- Innovative softscaping and above average sound attenuation;
- Strategic visual screening wherever possible;
- Strict controls on light pollution (ie. Full cut off lighting);
- Intelligent construction staging;
- Consistent communication protocols with AT during all stages of design and construction through to post construction;
- Minimizing impacts on property value;
AT has been very receptive to our Committee’s requests and has been working collaboratively with us to address the bulk of these considerations, where practical.
Regional Ring Road
However, our Committee’s objectives are somewhat exacerbated by the addition of a Regional (second or outer) Ring Road that was introduced in 2006 and 2009. Due to the long term transportation planning outlook taken by AT, a double ring road is being conceptually planned adjacent to our northern boundary and down through the SWCRR leg to Spruce Meadows/Stoney Trail (22X). This implies that the TUC (Transportation Utility Corridor) adjacent to our community is being planned to potentially house a 14 to 16 lane highway in the future (see Figure 1 for ultimate design shown in 2006 and 2009 public information sessions), versus the 8 to 10 lane highway proposed under the opening day scenario of the current P3 contract being negotiated.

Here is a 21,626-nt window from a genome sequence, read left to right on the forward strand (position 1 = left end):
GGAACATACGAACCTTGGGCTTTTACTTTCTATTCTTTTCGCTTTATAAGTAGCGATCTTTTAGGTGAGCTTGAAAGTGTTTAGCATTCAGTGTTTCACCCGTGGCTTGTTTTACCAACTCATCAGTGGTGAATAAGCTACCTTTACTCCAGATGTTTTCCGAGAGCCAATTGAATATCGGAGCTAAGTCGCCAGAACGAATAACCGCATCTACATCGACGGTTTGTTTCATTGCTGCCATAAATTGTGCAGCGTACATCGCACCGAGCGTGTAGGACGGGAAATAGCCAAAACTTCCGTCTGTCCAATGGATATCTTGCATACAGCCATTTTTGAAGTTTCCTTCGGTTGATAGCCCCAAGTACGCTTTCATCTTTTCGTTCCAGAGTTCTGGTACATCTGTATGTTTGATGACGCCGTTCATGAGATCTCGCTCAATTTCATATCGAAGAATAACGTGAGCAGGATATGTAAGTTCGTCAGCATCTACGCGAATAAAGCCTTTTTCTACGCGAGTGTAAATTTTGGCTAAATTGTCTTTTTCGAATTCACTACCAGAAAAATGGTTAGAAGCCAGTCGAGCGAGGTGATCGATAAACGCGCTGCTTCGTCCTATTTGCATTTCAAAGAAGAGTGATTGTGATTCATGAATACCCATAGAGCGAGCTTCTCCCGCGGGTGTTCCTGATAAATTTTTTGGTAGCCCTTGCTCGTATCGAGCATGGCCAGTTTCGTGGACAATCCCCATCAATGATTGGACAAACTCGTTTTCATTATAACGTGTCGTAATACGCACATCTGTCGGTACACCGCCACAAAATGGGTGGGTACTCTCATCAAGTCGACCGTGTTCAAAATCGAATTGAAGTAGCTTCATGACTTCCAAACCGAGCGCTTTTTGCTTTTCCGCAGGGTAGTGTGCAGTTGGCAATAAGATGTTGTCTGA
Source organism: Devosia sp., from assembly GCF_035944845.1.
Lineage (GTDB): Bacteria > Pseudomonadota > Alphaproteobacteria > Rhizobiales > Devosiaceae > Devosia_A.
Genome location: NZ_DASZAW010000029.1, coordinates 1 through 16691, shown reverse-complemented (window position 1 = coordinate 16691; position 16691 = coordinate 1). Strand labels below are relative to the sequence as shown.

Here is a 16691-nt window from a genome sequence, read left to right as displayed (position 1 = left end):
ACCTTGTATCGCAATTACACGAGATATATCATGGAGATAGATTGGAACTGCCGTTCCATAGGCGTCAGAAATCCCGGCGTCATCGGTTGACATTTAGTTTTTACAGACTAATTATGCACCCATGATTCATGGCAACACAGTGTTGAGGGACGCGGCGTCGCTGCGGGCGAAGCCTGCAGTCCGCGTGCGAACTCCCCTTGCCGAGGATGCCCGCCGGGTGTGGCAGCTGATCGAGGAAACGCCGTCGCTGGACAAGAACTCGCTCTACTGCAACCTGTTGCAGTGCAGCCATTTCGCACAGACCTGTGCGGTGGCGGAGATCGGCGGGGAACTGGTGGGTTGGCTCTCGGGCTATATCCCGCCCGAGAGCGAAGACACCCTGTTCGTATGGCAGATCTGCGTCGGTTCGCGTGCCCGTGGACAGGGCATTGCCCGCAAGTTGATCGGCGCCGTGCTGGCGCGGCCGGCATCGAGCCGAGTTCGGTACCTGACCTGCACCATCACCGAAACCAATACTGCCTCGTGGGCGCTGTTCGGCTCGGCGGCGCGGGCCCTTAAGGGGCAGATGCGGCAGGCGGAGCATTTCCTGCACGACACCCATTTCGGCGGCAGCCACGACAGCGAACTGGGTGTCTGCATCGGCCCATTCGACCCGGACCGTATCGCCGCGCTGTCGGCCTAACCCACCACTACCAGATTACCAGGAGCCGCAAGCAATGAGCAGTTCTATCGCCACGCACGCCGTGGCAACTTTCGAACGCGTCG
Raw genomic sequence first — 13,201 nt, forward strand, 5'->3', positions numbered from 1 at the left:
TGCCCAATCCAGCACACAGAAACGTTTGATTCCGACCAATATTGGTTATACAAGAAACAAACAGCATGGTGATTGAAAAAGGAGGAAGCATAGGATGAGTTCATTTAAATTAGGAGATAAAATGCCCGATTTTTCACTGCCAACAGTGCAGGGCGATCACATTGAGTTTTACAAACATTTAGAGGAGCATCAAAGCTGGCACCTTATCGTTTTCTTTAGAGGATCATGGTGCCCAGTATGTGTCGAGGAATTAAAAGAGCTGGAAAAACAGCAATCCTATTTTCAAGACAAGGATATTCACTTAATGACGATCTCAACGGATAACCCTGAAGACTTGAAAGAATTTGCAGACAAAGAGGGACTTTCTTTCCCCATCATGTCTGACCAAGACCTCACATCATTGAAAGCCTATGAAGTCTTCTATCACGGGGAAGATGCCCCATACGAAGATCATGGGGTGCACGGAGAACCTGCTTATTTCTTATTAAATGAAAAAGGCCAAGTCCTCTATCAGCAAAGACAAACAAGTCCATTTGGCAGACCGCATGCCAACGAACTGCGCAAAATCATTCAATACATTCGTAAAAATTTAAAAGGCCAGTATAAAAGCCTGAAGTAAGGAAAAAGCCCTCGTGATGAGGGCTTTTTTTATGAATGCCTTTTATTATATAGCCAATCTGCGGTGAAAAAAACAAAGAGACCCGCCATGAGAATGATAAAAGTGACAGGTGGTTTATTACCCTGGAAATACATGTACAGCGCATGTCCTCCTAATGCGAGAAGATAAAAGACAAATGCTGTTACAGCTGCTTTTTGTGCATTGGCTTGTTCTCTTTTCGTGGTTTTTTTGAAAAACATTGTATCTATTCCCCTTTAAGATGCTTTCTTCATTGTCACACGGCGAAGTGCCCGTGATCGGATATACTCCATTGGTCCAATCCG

Although, we appreciate AT’s vision and respect their effort to accommodate growth in the long term, our Committee is extremely concerned about accommodating a second ring road in this location for a number of reasons as follows:
- We don’t believe in the “build our way out of congestion problems” approach and are working to determine the appropriate and right size of road for our City;
- We are not convinced why a 14/16 lane highway is the right ultimate size and believe a 8/10 lane highway can adequately accommodate projected traffic for the next 50 years and beyond, especially given changing lifestyle priorities, demographics, technological and environmental trends;